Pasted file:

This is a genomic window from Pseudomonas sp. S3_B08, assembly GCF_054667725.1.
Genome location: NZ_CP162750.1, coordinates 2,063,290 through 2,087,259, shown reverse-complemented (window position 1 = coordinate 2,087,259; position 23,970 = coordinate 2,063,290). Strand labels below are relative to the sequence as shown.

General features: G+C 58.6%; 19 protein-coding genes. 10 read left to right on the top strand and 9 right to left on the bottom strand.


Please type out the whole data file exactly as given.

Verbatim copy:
This is a genomic window from Pseudomonas sp. S3_B08, assembly GCF_054667725.1.
Genome location: NZ_CP162750.1, coordinates 2,063,290 through 2,087,259, shown reverse-complemented (window position 1 = coordinate 2,087,259; position 23,970 = coordinate 2,063,290). Strand labels below are relative to the sequence as shown.

General features: G+C 58.6%; 19 protein-coding genes. 10 read left to right on the top strand and 9 right to left on the bottom strand.